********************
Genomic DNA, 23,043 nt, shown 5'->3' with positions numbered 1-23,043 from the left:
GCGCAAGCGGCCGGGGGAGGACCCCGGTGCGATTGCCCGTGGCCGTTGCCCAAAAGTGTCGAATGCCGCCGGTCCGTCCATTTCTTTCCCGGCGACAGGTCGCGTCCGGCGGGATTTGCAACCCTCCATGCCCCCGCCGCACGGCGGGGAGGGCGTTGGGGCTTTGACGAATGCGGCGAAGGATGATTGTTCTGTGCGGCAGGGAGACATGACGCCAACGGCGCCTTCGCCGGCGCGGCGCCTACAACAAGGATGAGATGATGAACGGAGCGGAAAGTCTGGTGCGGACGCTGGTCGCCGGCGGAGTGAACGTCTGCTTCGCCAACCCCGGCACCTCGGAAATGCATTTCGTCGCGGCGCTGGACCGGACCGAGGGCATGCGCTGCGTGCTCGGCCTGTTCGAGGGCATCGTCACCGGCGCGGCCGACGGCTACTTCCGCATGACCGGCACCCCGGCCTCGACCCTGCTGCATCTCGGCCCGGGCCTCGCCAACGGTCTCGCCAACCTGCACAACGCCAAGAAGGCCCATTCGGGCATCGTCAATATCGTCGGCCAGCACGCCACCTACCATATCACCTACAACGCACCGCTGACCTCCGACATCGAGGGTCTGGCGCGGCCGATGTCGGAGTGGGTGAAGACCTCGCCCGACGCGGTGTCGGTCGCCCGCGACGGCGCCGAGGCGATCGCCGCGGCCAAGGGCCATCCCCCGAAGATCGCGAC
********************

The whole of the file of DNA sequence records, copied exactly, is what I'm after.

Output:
Genomic DNA, 23,043 nt, shown 5'->3' with positions numbered 1-23,043 from the left:
GCGCAAGCGGCCGGGGGAGGACCCCGGTGCGATTGCCCGTGGCCGTTGCCCAAAAGTGTCGAATGCCGCCGGTCCGTCCATTTCTTTCCCGGCGACAGGTCGCGTCCGGCGGGATTTGCAACCCTCCATGCCCCCGCCGCACGGCGGGGAGGGCGTTGGGGCTTTGACGAATGCGGCGAAGGATGATTGTTCTGTGCGGCAGGGAGACATGACGCCAACGGCGCCTTCGCCGGCGCGGCGCCTACAACAAGGATGAGATGATGAACGGAGCGGAAAGTCTGGTGCGGACGCTGGTCGCCGGCGGAGTGAACGTCTGCTTCGCCAACCCCGGCACCTCGGAAATGCATTTCGTCGCGGCGCTGGACCGGACCGAGGGCATGCGCTGCGTGCTCGGCCTGTTCGAGGGCATCGTCACCGGCGCGGCCGACGGCTACTTCCGCATGACCGGCACCCCGGCCTCGACCCTGCTGCATCTCGGCCCGGGCCTCGCCAACGGTCTCGCCAACCTGCACAACGCCAAGAAGGCCCATTCGGGCATCGTCAATATCGTCGGCCAGCACGCCACCTACCATATCACCTACAACGCACCGCTGACCTCCGACATCGAGGGTCTGGCGCGGCCGATGTCGGAGTGGGTGAAGACCTCGCCCGACGCGGTGTCGGTCGCCCGCGACGGCGCCGAGGCGATCGCCGCGGCCAAGGGCCATCCCCCGAAGATCGCGAC